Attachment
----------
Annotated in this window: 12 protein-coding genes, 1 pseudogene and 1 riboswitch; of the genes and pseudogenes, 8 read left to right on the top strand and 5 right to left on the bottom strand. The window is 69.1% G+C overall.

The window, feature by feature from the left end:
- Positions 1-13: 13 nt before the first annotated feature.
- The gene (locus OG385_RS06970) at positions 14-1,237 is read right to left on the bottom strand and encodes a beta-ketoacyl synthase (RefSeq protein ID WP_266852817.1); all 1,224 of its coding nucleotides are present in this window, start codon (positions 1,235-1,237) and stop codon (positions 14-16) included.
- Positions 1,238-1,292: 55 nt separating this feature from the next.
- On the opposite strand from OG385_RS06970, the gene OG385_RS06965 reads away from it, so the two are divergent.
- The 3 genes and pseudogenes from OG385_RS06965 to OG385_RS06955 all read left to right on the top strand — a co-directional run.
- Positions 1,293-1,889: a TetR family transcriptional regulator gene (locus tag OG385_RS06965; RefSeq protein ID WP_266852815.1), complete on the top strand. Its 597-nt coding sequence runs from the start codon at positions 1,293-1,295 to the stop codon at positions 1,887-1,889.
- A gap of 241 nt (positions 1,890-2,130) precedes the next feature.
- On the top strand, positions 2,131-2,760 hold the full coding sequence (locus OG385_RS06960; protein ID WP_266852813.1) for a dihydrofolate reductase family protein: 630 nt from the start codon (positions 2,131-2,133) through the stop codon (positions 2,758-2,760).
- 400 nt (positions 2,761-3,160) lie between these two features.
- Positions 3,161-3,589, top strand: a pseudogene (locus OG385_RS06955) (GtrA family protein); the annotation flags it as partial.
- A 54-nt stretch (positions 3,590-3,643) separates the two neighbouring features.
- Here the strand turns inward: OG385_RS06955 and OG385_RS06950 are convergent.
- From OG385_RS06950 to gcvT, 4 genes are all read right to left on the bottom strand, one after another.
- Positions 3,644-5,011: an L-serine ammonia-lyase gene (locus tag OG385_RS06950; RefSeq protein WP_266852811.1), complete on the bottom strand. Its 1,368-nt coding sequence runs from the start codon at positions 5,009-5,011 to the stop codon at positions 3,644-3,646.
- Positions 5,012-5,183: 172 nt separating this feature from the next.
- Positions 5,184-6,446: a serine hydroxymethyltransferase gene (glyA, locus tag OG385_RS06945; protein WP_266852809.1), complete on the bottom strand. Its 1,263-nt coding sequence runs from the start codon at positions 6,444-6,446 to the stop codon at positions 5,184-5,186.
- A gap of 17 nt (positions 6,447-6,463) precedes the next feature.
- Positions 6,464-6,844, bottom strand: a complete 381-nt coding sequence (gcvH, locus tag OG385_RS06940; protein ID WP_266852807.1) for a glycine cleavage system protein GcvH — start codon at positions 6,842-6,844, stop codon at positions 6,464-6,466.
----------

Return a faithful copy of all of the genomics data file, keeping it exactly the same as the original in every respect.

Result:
Annotated in this window: 12 protein-coding genes, 1 pseudogene and 1 riboswitch; of the genes and pseudogenes, 8 read left to right on the top strand and 5 right to left on the bottom strand. The window is 69.1% G+C overall.

The window, feature by feature from the left end:
- Positions 1-13: 13 nt before the first annotated feature.
- The gene (locus OG385_RS06970) at positions 14-1,237 is read right to left on the bottom strand and encodes a beta-ketoacyl synthase (RefSeq protein ID WP_266852817.1); all 1,224 of its coding nucleotides are present in this window, start codon (positions 1,235-1,237) and stop codon (positions 14-16) included.
- Positions 1,238-1,292: 55 nt separating this feature from the next.
- On the opposite strand from OG385_RS06970, the gene OG385_RS06965 reads away from it, so the two are divergent.
- The 3 genes and pseudogenes from OG385_RS06965 to OG385_RS06955 all read left to right on the top strand — a co-directional run.
- Positions 1,293-1,889: a TetR family transcriptional regulator gene (locus tag OG385_RS06965; RefSeq protein ID WP_266852815.1), complete on the top strand. Its 597-nt coding sequence runs from the start codon at positions 1,293-1,295 to the stop codon at positions 1,887-1,889.
- A gap of 241 nt (positions 1,890-2,130) precedes the next feature.
- On the top strand, positions 2,131-2,760 hold the full coding sequence (locus OG385_RS06960; protein ID WP_266852813.1) for a dihydrofolate reductase family protein: 630 nt from the start codon (positions 2,131-2,133) through the stop codon (positions 2,758-2,760).
- 400 nt (positions 2,761-3,160) lie between these two features.
- Positions 3,161-3,589, top strand: a pseudogene (locus OG385_RS06955) (GtrA family protein); the annotation flags it as partial.
- A 54-nt stretch (positions 3,590-3,643) separates the two neighbouring features.
- Here the strand turns inward: OG385_RS06955 and OG385_RS06950 are convergent.
- From OG385_RS06950 to gcvT, 4 genes are all read right to left on the bottom strand, one after another.
- Positions 3,644-5,011: an L-serine ammonia-lyase gene (locus tag OG385_RS06950; RefSeq protein WP_266852811.1), complete on the bottom strand. Its 1,368-nt coding sequence runs from the start codon at positions 5,009-5,011 to the stop codon at positions 3,644-3,646.
- Positions 5,012-5,183: 172 nt separating this feature from the next.
- Positions 5,184-6,446: a serine hydroxymethyltransferase gene (glyA, locus tag OG385_RS06945; protein WP_266852809.1), complete on the bottom strand. Its 1,263-nt coding sequence runs from the start codon at positions 6,444-6,446 to the stop codon at positions 5,184-5,186.
- A gap of 17 nt (positions 6,447-6,463) precedes the next feature.
- Positions 6,464-6,844, bottom strand: a complete 381-nt coding sequence (gcvH, locus tag OG385_RS06940; protein ID WP_266852807.1) for a glycine cleavage system protein GcvH — start codon at positions 6,842-6,844, stop codon at positions 6,464-6,466.